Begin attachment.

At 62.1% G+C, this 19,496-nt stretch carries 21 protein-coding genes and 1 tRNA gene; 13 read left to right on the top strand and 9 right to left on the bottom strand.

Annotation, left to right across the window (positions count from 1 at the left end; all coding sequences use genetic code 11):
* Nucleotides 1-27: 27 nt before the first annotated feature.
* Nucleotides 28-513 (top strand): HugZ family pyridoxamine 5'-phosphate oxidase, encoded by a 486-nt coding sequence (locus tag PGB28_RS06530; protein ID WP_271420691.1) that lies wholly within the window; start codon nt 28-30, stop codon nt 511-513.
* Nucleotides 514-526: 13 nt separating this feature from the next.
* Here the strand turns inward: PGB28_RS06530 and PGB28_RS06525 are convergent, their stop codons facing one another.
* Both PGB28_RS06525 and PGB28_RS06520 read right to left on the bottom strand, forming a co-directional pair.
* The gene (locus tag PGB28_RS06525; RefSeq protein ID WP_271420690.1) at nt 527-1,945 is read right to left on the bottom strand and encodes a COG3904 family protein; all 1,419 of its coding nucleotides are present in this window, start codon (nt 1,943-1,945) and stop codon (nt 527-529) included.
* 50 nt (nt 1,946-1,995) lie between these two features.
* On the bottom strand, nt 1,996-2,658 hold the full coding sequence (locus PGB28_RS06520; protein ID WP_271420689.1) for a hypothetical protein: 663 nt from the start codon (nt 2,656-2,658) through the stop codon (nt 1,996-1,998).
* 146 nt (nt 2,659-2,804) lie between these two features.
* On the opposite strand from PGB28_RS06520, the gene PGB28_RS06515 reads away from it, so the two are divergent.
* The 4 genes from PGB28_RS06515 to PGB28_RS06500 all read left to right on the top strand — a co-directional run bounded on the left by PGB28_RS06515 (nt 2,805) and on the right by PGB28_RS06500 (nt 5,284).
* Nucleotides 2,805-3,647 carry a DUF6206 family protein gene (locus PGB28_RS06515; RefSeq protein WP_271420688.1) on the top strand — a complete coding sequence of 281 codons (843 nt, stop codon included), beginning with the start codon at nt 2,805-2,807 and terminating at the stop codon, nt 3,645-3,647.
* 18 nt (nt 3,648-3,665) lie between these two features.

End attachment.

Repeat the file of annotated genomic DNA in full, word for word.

At 62.1% G+C, this 19,496-nt stretch carries 21 protein-coding genes and 1 tRNA gene; 13 read left to right on the top strand and 9 right to left on the bottom strand.

Annotation, left to right across the window (positions count from 1 at the left end; all coding sequences use genetic code 11):
* Nucleotides 1-27: 27 nt before the first annotated feature.
* Nucleotides 28-513 (top strand): HugZ family pyridoxamine 5'-phosphate oxidase, encoded by a 486-nt coding sequence (locus tag PGB28_RS06530; protein ID WP_271420691.1) that lies wholly within the window; start codon nt 28-30, stop codon nt 511-513.
* Nucleotides 514-526: 13 nt separating this feature from the next.
* Here the strand turns inward: PGB28_RS06530 and PGB28_RS06525 are convergent, their stop codons facing one another.
* Both PGB28_RS06525 and PGB28_RS06520 read right to left on the bottom strand, forming a co-directional pair.
* The gene (locus tag PGB28_RS06525; RefSeq protein ID WP_271420690.1) at nt 527-1,945 is read right to left on the bottom strand and encodes a COG3904 family protein; all 1,419 of its coding nucleotides are present in this window, start codon (nt 1,943-1,945) and stop codon (nt 527-529) included.
* 50 nt (nt 1,946-1,995) lie between these two features.
* On the bottom strand, nt 1,996-2,658 hold the full coding sequence (locus PGB28_RS06520; protein ID WP_271420689.1) for a hypothetical protein: 663 nt from the start codon (nt 2,656-2,658) through the stop codon (nt 1,996-1,998).
* 146 nt (nt 2,659-2,804) lie between these two features.
* On the opposite strand from PGB28_RS06520, the gene PGB28_RS06515 reads away from it, so the two are divergent.
* The 4 genes from PGB28_RS06515 to PGB28_RS06500 all read left to right on the top strand — a co-directional run bounded on the left by PGB28_RS06515 (nt 2,805) and on the right by PGB28_RS06500 (nt 5,284).
* Nucleotides 2,805-3,647 carry a DUF6206 family protein gene (locus PGB28_RS06515; RefSeq protein WP_271420688.1) on the top strand — a complete coding sequence of 281 codons (843 nt, stop codon included), beginning with the start codon at nt 2,805-2,807 and terminating at the stop codon, nt 3,645-3,647.
* 18 nt (nt 3,648-3,665) lie between these two features.